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High Summer Spending Puts Additional Debt Repayment Pressures on Canadian Families

This summer, as interest rates reached their lowest in decades, personal debt levels climbed to record highs. According to an BDO Canada Limited/Ipsos Reid poll, one-in-three Canadians increased debt levels since May, and less than 25 per cent have spent less than they did last summer. Less than half of Canadians kept to their summer budget, putting greater pressure on many Manitobans. As the borrowing rate increases and the economy continues to struggle, many families face the risk of insolvency. Without the use of effective debt repayment strategies, many could be facing long-term financial distress.

In a year where Canadian debt levels have skyrocketed by 22 per cent, it comes as no surprise that insolvency rates have risen by 1.2 per cent. What may come as a surprise, at least to many Manitobans, is that the number of insolvencies in Manitoba is up almost 11 per cent, ten times the Canadian average. To make matters worse, a recent BMO poll found that 59 per cent of people believe they can pay off their debt in the next five years, with 46 per cent not worried about current debt levels and planning to borrow more. The lack of concern regarding debt repayment in a precarious economy suggests a lack of true financial understanding. Even at current debt levels, any unanticipated financial shift, such as a hike in interest rates, could spell financial disaster for some Canadians who have high debt levels or who are struggling with low wages and high living costs. For some demographic groups, such as parents, the risk is especially pronounced.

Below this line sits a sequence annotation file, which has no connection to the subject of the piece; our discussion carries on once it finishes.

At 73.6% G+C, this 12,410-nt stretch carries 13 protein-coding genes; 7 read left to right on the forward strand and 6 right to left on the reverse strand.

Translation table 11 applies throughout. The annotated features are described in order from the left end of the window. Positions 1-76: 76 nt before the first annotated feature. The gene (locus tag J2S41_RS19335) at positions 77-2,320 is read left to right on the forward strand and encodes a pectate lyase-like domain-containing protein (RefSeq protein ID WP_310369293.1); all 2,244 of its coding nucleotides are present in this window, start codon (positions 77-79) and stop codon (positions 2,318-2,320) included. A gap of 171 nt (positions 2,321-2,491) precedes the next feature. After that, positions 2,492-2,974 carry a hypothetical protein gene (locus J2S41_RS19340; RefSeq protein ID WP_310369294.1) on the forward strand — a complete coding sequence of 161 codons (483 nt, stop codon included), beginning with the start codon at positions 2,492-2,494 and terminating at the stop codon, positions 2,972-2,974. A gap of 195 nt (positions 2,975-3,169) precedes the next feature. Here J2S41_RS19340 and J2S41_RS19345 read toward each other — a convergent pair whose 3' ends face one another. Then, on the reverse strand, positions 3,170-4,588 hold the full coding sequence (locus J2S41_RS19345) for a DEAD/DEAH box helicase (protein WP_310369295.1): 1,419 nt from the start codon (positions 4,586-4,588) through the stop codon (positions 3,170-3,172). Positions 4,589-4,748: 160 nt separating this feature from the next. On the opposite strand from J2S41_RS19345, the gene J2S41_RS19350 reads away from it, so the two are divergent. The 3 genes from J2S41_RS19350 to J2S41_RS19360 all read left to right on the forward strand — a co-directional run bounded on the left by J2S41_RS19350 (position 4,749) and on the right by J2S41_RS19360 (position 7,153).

In a province where only 42 per cent of residents were able to stick to a summer budget this year, Manitoba parents were found to be twice as likely as their childless peers to exceed their summer spending plan. Parents’ desires to provide summer opportunities for their kids seems to have won out over solid financial practicality, as their stretched spending overextended their budgets. Parents carry higher financial risk in large part due to the added expenses that accompany raising a child—a shocking quarter of a million dollars according to one source. The cost skyrockets for families who don’t make and follow budgets, lack critical financial judgement and struggle with basic financial skills.

Unfortunately, a large portion of Canadians rate low when it comes to financial literacy. A national initiative to draw attention to the need for increased literacy and to provide resources for all age groups was implemented by Financial Consumer Agency of Canada (FCAC), which provides financial education online and in cooperation with several like-minded organizations.

With dependants to consider, parents carry a heavy burden to create financial security for their families and to understand their finances while supporting their children’s basic financial literacy. Current market fluctuations challenge many families to keep their current debt levels manageable. Stress-testing finances can provide insight into a family’s future financial stability under changing conditions and allow parents to be proactive about their money management and debt repayment. The FCAC’s wide range of online tools provides an accessible method of increasing financial skills and understanding for parents and families.

As a parent, do you think that increased financial literacy would help you to better manage your family’s finances? #BDOdebtrelief #CountMeInCA

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